How Green Was My Valley
by Richard Llewellyn
Paperback- $15.90

How Green Was My Valley is Richard Llewellyn's bestselling -- and timeless -- classic and the basis of a beloved film. As Huw Morgan is ...

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  "Pure Poetry" by gbuegge (see profile) 03/03/15

I cannot recommend this book highly enough. I savored each word as I wound my way through the lives of these characters. The writing is almost lyrical. The author takes you on an epic journey through the highs, lows and in-betweens of a strong, closely knit family and you when you finally leave them, you are all the better for having known them. These are stories that will stay with you. To say nothing of the beautiful language used to describe each emotion and situation. This is a book to be savored and loved.

 
  "Classic Coming of Age novel" by Kerrinhp (see profile) 05/27/16

I wish the word "poignant" was one of the Bookmovement Choices when you pick the 3 words that describe a book. This is a classic coming of age novel that centers around a loving, hard working family. The Welsch language is poetic in places.

 
  "" by Karenbrowntx (see profile) 05/27/16

 
  "This book deserves a comeback" by ebach (see profile) 03/24/18

HOW GREEN WAS MY VALLEY, first published in 1939, deserves a comeback. It is a wonderful novel that is almost forgotten nowadays as readers try to keep up with all the novels currently being published.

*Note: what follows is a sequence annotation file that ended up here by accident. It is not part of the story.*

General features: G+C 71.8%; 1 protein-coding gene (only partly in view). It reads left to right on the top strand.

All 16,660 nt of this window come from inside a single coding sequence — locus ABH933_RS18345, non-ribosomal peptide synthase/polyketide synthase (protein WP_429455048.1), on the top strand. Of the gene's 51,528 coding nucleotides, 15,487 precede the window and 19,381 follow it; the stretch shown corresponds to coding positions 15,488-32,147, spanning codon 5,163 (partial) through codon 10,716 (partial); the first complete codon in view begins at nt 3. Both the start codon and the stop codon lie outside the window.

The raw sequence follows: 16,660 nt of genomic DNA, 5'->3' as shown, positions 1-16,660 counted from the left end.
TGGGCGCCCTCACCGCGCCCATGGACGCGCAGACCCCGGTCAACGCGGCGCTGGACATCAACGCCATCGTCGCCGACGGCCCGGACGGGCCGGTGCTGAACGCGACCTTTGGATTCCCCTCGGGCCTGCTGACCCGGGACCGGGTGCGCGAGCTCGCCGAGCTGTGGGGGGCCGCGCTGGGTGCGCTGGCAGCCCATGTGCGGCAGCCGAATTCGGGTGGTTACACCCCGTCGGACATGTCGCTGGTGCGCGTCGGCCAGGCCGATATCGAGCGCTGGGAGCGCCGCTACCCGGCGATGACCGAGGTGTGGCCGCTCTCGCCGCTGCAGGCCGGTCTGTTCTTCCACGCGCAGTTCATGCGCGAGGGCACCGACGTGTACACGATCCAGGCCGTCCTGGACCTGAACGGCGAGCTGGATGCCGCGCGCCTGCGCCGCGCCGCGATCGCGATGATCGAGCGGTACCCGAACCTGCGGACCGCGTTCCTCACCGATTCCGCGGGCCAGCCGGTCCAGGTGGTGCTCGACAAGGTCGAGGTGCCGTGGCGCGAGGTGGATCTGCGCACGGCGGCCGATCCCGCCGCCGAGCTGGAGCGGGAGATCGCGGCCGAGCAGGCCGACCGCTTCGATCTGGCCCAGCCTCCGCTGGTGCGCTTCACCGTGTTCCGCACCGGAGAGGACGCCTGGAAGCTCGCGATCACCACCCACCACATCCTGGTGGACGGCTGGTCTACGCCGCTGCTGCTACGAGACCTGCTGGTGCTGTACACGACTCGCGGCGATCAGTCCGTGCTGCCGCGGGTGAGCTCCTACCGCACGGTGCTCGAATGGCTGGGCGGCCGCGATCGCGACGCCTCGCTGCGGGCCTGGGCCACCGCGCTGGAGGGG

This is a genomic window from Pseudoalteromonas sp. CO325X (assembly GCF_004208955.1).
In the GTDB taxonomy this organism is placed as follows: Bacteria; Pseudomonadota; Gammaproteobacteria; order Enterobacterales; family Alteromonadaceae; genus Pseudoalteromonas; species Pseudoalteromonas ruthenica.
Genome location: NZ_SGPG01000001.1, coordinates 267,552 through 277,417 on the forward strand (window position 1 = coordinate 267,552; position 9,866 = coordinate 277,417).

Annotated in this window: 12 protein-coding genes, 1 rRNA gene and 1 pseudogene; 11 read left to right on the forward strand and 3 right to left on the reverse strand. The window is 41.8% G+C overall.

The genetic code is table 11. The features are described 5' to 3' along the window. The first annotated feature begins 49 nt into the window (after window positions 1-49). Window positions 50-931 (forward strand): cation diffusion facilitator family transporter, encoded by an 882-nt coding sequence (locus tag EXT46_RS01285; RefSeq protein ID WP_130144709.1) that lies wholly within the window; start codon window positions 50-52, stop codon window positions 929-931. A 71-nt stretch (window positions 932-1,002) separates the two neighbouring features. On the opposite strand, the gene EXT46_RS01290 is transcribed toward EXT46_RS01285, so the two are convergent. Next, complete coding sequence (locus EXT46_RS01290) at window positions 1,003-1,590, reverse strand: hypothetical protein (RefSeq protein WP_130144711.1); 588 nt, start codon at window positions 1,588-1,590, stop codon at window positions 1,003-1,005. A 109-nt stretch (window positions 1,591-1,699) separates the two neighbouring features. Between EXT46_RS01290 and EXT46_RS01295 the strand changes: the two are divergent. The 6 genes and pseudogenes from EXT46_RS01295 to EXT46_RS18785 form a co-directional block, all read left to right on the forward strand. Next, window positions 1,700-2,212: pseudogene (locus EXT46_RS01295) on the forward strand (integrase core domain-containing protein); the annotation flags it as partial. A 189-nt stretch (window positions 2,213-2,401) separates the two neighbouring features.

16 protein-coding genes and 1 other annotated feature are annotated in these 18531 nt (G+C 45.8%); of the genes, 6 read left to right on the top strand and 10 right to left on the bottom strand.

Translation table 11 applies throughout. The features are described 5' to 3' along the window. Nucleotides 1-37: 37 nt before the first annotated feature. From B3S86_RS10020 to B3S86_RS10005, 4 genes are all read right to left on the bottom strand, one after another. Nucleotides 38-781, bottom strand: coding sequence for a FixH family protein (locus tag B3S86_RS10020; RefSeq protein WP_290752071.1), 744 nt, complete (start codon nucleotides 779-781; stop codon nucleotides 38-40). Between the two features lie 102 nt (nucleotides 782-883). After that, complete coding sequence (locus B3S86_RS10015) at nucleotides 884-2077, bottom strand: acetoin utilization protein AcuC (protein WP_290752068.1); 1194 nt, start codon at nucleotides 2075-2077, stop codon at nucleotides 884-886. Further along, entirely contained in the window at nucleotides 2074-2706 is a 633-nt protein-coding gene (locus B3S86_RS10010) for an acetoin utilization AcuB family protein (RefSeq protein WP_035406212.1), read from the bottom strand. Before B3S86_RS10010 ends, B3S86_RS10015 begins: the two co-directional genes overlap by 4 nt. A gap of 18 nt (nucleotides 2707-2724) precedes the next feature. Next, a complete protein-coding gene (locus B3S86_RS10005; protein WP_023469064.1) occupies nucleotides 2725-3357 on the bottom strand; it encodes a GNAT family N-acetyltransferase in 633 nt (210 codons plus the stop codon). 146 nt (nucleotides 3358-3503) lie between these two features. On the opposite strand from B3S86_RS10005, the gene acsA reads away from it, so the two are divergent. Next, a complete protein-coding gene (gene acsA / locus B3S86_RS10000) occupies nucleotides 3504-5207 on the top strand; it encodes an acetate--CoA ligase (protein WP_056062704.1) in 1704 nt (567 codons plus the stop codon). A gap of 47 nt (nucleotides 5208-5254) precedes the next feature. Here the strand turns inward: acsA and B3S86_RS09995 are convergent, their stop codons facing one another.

This book came to the United States in 1940 and won the National Book Award for favorite novel that year. The 1941 edition was in my parents’ bookcase for many years before I finally picked it up to read. Before long, I was asking myself, what took me so long, because it could be the best classic I ever read.

The story, narrated by Huw Morgan, is about years of his family’s life in a Welsh mining community during the reign of Queen Victoria. As an older man, he has finally decided to leave and is reminiscing. If all coming-of-age tales were this mesmerizing and this touching, I wouldn’t avoid them as I do.

Particularly attractive is the English the narrator and other characters use. While the reader is to understand that they are really speaking Welsh, their sentence structure is distinguished from English English. I loved the sound of it the way I love the sound of a Tana French novel.

Although Richard Llewellyn’s descriptions of the valley may seem wordy, the reader should understand the necessity of emphasizing its beauty and how mining operations were destroying it. This destruction is the reason Huw is leaving.

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